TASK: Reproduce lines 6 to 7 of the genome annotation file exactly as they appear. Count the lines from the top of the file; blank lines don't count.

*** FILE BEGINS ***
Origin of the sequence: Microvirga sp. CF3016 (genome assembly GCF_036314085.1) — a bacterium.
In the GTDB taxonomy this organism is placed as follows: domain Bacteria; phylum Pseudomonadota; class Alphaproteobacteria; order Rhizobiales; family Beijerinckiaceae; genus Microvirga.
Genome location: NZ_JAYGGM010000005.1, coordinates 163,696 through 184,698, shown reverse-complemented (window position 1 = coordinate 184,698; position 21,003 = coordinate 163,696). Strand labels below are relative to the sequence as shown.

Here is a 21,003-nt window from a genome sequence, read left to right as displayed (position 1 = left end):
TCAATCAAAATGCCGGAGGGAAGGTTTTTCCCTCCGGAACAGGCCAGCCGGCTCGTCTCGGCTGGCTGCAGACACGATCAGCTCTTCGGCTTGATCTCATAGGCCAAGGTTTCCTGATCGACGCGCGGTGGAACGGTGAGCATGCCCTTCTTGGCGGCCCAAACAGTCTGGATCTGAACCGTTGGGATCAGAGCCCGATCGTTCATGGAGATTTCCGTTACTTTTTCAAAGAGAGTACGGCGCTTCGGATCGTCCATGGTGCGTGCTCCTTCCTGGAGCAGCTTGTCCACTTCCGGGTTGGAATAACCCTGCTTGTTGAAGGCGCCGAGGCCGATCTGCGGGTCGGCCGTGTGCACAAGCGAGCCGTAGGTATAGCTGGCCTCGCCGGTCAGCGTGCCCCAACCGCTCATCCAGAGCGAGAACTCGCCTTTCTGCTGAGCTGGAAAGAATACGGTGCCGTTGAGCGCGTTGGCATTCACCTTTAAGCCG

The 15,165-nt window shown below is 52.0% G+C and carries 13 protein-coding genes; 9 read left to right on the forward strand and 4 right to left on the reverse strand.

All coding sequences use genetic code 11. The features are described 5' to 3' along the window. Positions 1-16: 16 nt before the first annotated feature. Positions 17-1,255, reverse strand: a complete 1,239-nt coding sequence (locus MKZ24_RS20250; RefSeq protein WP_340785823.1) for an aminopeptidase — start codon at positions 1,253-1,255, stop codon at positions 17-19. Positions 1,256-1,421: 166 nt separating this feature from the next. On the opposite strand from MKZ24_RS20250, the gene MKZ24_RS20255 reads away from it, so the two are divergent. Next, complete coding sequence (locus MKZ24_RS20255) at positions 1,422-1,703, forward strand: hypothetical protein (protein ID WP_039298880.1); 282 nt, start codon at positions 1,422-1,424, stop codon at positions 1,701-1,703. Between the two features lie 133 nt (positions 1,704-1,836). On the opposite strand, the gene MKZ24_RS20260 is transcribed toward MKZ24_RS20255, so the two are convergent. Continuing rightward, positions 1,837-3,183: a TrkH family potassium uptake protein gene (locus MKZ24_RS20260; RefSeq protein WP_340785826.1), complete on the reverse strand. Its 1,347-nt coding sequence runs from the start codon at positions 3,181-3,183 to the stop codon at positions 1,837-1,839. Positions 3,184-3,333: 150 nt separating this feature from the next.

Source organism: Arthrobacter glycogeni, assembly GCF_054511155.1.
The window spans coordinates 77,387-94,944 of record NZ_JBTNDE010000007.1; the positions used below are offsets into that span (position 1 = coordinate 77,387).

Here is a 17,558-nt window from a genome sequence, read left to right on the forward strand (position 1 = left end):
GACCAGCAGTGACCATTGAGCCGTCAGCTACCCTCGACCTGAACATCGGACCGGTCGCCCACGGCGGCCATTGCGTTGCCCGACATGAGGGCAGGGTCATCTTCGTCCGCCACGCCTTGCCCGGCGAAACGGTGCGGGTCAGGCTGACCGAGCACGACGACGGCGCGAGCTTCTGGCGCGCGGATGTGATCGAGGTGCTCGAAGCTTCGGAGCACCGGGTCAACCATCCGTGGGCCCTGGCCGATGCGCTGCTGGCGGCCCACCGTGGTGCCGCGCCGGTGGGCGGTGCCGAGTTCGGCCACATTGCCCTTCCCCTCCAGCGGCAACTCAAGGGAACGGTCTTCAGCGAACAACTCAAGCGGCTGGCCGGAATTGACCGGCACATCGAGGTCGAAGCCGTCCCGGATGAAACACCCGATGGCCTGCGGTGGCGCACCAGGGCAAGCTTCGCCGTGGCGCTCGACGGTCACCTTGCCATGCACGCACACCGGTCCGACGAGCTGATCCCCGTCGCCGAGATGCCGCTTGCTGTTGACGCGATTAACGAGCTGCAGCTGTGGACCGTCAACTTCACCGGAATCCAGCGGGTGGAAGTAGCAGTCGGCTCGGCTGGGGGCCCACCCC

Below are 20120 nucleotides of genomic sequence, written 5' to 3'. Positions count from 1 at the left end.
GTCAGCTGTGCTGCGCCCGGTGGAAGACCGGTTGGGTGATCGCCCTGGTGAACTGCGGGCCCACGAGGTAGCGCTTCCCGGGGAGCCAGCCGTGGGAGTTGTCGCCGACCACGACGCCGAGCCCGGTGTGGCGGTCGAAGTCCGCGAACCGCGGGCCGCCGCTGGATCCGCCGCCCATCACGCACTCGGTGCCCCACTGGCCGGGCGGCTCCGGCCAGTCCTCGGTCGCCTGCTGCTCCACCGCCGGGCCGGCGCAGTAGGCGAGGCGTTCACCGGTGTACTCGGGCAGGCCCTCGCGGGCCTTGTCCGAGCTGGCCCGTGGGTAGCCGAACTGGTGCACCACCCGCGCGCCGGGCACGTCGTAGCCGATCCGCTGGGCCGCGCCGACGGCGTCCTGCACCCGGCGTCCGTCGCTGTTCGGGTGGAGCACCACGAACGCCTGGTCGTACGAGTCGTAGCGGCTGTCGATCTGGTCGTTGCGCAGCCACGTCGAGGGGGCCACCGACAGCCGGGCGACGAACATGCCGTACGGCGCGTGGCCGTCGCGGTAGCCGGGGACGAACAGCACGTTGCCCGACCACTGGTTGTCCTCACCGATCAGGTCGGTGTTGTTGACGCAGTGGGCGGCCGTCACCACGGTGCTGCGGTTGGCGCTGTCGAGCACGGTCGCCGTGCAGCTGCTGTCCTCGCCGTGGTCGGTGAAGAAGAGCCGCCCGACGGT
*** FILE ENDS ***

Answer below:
The 15,165-nt window shown below is 52.0% G+C and carries 13 protein-coding genes; 9 read left to right on the forward strand and 4 right to left on the reverse strand.

All coding sequences use genetic code 11. The features are described 5' to 3' along the window. Positions 1-16: 16 nt before the first annotated feature. Positions 17-1,255, reverse strand: a complete 1,239-nt coding sequence (locus MKZ24_RS20250; RefSeq protein WP_340785823.1) for an aminopeptidase — start codon at positions 1,253-1,255, stop codon at positions 17-19. Positions 1,256-1,421: 166 nt separating this feature from the next. On the opposite strand from MKZ24_RS20250, the gene MKZ24_RS20255 reads away from it, so the two are divergent. Next, complete coding sequence (locus MKZ24_RS20255) at positions 1,422-1,703, forward strand: hypothetical protein (protein ID WP_039298880.1); 282 nt, start codon at positions 1,422-1,424, stop codon at positions 1,701-1,703. Between the two features lie 133 nt (positions 1,704-1,836). On the opposite strand, the gene MKZ24_RS20260 is transcribed toward MKZ24_RS20255, so the two are convergent. Continuing rightward, positions 1,837-3,183: a TrkH family potassium uptake protein gene (locus MKZ24_RS20260; RefSeq protein WP_340785826.1), complete on the reverse strand. Its 1,347-nt coding sequence runs from the start codon at positions 3,181-3,183 to the stop codon at positions 1,837-1,839. Positions 3,184-3,333: 150 nt separating this feature from the next.